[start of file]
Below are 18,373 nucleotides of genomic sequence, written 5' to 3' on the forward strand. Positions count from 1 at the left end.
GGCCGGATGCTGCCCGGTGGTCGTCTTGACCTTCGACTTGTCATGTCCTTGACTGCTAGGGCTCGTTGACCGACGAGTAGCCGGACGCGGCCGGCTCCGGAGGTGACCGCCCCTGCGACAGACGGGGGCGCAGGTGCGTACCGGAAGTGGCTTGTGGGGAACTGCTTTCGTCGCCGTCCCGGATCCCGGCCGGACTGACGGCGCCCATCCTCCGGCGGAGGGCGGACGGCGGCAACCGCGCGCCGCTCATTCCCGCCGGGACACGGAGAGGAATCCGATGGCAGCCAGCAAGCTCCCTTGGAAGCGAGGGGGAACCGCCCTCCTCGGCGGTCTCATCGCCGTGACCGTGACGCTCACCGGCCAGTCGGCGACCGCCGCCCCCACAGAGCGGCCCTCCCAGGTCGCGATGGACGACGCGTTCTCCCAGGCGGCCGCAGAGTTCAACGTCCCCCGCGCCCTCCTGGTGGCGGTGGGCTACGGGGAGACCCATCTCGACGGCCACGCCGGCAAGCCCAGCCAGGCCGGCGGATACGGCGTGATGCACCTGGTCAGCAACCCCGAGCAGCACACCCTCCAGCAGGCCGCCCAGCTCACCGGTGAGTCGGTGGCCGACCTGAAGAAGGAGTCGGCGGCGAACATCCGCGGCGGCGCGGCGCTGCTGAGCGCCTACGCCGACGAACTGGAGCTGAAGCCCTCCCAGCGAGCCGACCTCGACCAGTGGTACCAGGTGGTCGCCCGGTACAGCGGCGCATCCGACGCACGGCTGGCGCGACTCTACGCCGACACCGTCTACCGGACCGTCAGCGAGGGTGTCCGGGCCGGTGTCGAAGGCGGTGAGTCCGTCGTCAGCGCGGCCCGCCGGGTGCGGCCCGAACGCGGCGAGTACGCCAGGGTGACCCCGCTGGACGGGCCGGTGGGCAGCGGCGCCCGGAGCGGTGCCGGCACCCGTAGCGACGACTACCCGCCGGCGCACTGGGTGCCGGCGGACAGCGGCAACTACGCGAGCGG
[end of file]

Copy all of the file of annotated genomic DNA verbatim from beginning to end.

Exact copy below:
Below are 18,373 nucleotides of genomic sequence, written 5' to 3' on the forward strand. Positions count from 1 at the left end.
GGCCGGATGCTGCCCGGTGGTCGTCTTGACCTTCGACTTGTCATGTCCTTGACTGCTAGGGCTCGTTGACCGACGAGTAGCCGGACGCGGCCGGCTCCGGAGGTGACCGCCCCTGCGACAGACGGGGGCGCAGGTGCGTACCGGAAGTGGCTTGTGGGGAACTGCTTTCGTCGCCGTCCCGGATCCCGGCCGGACTGACGGCGCCCATCCTCCGGCGGAGGGCGGACGGCGGCAACCGCGCGCCGCTCATTCCCGCCGGGACACGGAGAGGAATCCGATGGCAGCCAGCAAGCTCCCTTGGAAGCGAGGGGGAACCGCCCTCCTCGGCGGTCTCATCGCCGTGACCGTGACGCTCACCGGCCAGTCGGCGACCGCCGCCCCCACAGAGCGGCCCTCCCAGGTCGCGATGGACGACGCGTTCTCCCAGGCGGCCGCAGAGTTCAACGTCCCCCGCGCCCTCCTGGTGGCGGTGGGCTACGGGGAGACCCATCTCGACGGCCACGCCGGCAAGCCCAGCCAGGCCGGCGGATACGGCGTGATGCACCTGGTCAGCAACCCCGAGCAGCACACCCTCCAGCAGGCCGCCCAGCTCACCGGTGAGTCGGTGGCCGACCTGAAGAAGGAGTCGGCGGCGAACATCCGCGGCGGCGCGGCGCTGCTGAGCGCCTACGCCGACGAACTGGAGCTGAAGCCCTCCCAGCGAGCCGACCTCGACCAGTGGTACCAGGTGGTCGCCCGGTACAGCGGCGCATCCGACGCACGGCTGGCGCGACTCTACGCCGACACCGTCTACCGGACCGTCAGCGAGGGTGTCCGGGCCGGTGTCGAAGGCGGTGAGTCCGTCGTCAGCGCGGCCCGCCGGGTGCGGCCCGAACGCGGCGAGTACGCCAGGGTGACCCCGCTGGACGGGCCGGTGGGCAGCGGCGCCCGGAGCGGTGCCGGCACCCGTAGCGACGACTACCCGCCGGCGCACTGGGTGCCGGCGGACAGCGGCAACTACGCGAGCGG